Archaeological Revival

An archaeological revival gold head ornament, by Castellani

Archaeological revival gold head ornament, by Castellani
Christie’s Sale 6968

..minute globes of gold, each one perfectly round and smooth, soldered on the surface in exact lines…How were they made, and how were they soldered on in such absolutely true lines? The ablest gold-workers in America (and that is to say the ablest in the world) tell us that they cannot explain it…

Harper’s New Monthly Magazine, 1877


Italy, 1860 -1880
Bracelets, gold, hinged panels with applied wire and granulated decoration

Between the years of 1800 to 1889, there were a number of important archaeological findings which greatly influenced jewelry design. These included Egyptian, Etruscan, Greek (Hellenistic) and Roman. To say that the newly discovered treasures impressed people would be an understatement; people were amazed, awed and astounded.  Examining the discoveries, contemporary jewelers were often left confounded, unable to copy the exact techniques. Nevertheless, fashions soon reflected these profound new inspirations. I think it would probably be hard to overstate the excitement and magic of the era.


Bracelet, based on an ancient Greek earring
1860 – 1870
Gold with filigree and granulation
V&A Museum



This diadem is a copy made by the firm of Castellani of an Etruscan original of 300-200 BC, thought to have been found in Cumae and now in the Campana collection in the Louvre, Paris.
V&A Museum.

Between the years of 1806 and 1814, the French uncovered Pompeii.  Herculaneum was also uncovered. Greek artifacts were discovered in Crete and Rhodes.  In 1848, the influential book Minevia and its Remains, by Sir Austen Henry Layard was published.  In it, the beautiful ancient treasures of Assyria were revealed and designers rushed to emulate the styles. The first major Egyptian Revival came after Napoleon’s campaigns in Egypt (1798-99) and the subsequent occupation of the British.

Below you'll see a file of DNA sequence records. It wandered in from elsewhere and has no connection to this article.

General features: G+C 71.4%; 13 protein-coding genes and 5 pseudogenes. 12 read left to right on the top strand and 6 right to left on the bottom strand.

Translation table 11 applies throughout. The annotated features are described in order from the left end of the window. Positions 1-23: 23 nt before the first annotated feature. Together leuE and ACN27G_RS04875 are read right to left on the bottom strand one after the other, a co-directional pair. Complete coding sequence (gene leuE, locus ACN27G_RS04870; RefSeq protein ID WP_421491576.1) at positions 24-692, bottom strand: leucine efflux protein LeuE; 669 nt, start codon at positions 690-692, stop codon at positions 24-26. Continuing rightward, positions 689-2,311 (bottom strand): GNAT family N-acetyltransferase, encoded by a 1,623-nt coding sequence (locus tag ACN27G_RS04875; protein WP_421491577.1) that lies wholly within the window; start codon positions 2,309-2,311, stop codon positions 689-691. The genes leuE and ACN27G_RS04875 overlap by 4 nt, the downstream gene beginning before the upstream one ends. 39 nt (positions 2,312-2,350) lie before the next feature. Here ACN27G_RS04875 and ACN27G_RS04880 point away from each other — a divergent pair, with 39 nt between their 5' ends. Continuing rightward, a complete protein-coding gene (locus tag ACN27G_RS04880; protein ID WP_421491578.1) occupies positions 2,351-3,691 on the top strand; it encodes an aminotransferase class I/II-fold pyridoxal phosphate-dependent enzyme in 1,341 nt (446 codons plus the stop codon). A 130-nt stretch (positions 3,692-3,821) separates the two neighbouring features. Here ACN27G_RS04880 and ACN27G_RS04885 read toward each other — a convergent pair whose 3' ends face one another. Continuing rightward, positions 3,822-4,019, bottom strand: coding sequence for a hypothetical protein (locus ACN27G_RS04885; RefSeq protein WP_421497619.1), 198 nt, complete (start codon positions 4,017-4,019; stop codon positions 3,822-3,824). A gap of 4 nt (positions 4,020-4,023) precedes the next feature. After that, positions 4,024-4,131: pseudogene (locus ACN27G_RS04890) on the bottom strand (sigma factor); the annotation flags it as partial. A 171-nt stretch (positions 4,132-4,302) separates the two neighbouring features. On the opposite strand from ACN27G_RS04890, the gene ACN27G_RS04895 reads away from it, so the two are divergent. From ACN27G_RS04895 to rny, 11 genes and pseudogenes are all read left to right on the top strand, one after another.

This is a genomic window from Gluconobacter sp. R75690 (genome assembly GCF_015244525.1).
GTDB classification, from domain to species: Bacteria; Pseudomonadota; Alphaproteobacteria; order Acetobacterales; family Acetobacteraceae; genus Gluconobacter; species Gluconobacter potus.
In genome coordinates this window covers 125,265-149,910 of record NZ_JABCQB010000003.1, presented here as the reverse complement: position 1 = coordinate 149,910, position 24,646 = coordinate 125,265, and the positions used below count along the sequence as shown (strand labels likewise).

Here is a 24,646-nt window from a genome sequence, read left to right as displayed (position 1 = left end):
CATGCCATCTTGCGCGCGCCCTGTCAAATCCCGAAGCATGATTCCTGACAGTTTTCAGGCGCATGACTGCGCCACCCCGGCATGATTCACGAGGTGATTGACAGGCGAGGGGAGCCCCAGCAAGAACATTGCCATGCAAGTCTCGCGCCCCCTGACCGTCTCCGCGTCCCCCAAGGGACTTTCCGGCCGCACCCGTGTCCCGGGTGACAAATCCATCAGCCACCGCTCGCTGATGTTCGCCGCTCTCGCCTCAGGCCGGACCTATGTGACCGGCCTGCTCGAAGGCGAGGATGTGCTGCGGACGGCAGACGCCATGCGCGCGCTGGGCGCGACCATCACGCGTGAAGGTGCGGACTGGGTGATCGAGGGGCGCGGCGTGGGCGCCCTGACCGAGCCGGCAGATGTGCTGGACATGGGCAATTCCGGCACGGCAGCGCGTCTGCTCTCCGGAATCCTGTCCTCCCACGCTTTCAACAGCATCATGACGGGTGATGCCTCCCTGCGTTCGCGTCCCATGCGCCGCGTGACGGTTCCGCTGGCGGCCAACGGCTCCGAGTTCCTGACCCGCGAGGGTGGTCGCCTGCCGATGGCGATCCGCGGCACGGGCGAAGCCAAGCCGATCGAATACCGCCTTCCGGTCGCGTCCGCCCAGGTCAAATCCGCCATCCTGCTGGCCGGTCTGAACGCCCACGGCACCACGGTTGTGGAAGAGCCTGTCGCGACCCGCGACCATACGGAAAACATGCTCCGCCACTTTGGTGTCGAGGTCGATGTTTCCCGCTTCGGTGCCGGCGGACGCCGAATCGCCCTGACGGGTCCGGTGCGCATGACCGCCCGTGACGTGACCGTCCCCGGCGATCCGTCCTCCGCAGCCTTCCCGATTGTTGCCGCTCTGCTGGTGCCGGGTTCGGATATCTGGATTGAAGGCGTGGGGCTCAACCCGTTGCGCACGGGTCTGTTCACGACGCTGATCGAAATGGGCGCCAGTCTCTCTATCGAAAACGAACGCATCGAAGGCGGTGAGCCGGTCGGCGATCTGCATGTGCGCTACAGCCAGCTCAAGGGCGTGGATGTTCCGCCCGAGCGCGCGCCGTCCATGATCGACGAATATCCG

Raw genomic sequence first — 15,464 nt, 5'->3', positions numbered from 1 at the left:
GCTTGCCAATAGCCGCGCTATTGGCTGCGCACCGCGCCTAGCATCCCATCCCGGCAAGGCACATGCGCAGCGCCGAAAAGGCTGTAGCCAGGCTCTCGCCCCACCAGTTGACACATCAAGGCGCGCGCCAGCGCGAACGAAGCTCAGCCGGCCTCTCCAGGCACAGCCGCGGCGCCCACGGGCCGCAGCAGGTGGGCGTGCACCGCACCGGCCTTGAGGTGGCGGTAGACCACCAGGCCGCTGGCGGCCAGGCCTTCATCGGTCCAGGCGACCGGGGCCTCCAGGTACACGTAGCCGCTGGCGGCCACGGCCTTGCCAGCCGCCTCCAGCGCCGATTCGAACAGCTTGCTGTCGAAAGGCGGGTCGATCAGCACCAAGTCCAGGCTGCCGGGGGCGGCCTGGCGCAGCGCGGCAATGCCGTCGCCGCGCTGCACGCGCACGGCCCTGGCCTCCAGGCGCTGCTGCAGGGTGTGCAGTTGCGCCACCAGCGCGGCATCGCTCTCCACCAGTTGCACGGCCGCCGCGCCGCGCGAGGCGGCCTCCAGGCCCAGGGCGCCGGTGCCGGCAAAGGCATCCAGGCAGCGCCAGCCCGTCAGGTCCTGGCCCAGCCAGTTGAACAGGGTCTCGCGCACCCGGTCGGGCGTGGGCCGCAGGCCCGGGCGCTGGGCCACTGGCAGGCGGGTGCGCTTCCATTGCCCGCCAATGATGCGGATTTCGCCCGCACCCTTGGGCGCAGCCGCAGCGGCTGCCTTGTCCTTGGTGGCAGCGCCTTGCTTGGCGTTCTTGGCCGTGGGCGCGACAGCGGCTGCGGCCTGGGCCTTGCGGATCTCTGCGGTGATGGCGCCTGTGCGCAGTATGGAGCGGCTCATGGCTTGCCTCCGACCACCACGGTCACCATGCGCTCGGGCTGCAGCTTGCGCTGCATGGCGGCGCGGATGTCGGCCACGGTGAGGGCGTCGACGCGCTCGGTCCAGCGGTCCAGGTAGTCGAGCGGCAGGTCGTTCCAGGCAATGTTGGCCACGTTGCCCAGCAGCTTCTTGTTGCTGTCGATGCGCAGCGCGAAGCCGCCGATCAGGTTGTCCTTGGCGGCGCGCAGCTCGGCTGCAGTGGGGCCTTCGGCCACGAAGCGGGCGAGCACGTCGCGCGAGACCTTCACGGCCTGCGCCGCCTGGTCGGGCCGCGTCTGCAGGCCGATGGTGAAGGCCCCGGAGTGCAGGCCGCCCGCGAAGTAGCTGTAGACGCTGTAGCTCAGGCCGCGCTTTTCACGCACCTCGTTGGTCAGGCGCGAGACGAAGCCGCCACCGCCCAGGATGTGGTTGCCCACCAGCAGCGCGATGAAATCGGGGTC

c. 1878 Tiffany & Co.
This necklace and pendant were inspired by a Cypriot necklace (450-400 BC) and separate pendant (about 450 BC) from the Cesnola collection in the Metropolitan Museum of Art, New York
V&A Museum

Etruscan Revival had its beginning in the early 1800s when the Italian jeweler, Pio Castellani, became enamored with Etruscan jewels that were first discovered around that time.  The Etruscan civilization lived and flourished along the western coast of Italy from 500 BC to 300 BC.  Masters of gold working, they perfected the technique known as granulation.  When the Etruscans disappeared, so too did this amazing technique. Castellani resolved to revive it. He never fully recreated the ancient Etruscan techniques but his worthy attempt did inspire the Victorian jewelry styles we know as Etruscan Revival. Etruscan Revival is the archeological neo-style that we are most familiar with in the world of antique jewelry. Etruscan inspired jewelry was usually crafted with heavy gold, often in high karat, and used the techniques of granulation, filigree and small beads. The bracelets were often wide bands.  Scarabs were a very Etruscan motif as well as of course Egyptian. In 1852, the Castellani family son displayed at The Great Exposition in London and once again the ancient styles very much captured the imagination of the public. By 1864, Etruscan and other archaeological styles had spread to the USA.

A 19th century archaeological revival gold and green paste parure

A 19th century archaeological revival gold and green paste parure
Christie’s Sale 5656


In 1869, The Treasure of Priam was discovered, giving further inspiration to designers and the public.  In the early 1870s, the treasures of the Temple of Kurium, were discovered and society responded with more ancient inspired designs.  By 1887, many of these ancient jewelry designs were being made in silver, making them more accessible. One of the things I have found since studying archaeological revival is I now recognize just how wide spread the influences were; the inspiration has shaped jewelry design greatly to this day.

Sources / further reading:

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